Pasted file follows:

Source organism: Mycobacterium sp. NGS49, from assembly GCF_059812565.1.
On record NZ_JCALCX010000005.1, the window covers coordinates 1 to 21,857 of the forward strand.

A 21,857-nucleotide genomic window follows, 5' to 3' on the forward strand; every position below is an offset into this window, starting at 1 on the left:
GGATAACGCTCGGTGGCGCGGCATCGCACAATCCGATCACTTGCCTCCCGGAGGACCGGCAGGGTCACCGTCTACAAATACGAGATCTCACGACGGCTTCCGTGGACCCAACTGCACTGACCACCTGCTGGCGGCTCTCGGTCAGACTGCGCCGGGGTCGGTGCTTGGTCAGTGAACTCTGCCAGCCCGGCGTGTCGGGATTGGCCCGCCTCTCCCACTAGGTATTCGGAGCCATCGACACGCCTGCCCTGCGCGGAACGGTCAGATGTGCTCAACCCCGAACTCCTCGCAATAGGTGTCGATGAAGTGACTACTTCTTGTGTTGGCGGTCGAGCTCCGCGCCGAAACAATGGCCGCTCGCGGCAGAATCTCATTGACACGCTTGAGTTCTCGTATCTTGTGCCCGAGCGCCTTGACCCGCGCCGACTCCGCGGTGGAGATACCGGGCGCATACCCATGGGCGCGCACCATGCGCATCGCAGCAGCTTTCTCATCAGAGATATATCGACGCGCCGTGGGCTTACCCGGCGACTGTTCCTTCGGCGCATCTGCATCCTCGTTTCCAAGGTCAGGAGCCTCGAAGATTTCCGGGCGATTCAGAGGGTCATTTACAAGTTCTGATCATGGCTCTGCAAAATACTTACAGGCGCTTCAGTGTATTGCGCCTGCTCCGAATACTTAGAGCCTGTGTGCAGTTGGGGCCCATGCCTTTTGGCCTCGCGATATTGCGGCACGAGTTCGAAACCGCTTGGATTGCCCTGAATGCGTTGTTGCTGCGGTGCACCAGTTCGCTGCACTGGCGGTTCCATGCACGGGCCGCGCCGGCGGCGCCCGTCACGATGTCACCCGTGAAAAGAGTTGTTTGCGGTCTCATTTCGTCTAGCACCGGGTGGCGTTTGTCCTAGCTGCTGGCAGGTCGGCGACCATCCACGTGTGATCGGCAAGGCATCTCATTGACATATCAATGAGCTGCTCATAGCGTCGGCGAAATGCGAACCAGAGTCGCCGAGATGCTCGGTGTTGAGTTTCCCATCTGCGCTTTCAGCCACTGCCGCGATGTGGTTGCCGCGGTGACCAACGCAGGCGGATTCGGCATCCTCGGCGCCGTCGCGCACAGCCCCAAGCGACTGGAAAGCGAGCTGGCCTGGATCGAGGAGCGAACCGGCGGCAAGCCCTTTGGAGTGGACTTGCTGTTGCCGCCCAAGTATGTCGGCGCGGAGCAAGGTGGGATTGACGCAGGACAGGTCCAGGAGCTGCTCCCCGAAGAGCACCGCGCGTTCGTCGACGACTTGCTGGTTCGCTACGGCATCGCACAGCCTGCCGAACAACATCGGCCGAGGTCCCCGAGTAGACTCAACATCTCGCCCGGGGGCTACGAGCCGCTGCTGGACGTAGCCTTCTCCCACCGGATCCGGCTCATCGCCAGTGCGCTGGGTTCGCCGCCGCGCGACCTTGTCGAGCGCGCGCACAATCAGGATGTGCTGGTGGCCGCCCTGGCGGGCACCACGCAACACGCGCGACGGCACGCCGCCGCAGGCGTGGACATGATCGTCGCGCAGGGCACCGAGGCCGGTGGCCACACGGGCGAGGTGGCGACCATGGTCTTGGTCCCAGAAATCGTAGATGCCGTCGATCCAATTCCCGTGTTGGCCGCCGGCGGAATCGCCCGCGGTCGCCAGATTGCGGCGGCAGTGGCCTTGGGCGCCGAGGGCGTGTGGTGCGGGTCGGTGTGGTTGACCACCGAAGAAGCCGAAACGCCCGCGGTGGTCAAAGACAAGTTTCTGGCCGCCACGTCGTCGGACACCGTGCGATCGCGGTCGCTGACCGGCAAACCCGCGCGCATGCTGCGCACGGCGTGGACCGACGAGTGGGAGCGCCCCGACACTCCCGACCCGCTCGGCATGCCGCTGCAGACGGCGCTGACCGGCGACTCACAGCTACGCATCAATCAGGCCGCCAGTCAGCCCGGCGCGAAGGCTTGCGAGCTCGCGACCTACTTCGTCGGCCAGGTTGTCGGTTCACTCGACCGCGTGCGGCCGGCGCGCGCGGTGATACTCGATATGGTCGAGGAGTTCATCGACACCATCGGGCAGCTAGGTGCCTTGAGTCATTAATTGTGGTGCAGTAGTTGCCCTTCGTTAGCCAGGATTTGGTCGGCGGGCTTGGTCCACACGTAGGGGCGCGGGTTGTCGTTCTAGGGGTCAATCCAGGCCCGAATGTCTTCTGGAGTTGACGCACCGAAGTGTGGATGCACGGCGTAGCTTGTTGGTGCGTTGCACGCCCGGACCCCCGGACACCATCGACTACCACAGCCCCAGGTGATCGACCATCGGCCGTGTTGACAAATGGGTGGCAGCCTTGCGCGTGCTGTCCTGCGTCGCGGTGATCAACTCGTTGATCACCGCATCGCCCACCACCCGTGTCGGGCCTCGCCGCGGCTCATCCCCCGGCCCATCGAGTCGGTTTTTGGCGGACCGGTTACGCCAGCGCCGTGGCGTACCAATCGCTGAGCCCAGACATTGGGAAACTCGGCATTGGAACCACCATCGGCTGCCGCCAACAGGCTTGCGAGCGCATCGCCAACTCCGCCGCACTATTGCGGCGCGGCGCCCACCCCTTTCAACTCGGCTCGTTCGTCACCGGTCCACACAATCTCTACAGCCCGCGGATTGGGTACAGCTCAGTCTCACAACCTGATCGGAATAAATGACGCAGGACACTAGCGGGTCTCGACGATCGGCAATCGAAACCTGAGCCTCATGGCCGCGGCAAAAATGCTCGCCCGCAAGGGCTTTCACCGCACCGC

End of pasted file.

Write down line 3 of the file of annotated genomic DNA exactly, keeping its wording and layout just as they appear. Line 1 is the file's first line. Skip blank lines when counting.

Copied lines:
A 21,857-nucleotide genomic window follows, 5' to 3' on the forward strand; every position below is an offset into this window, starting at 1 on the left: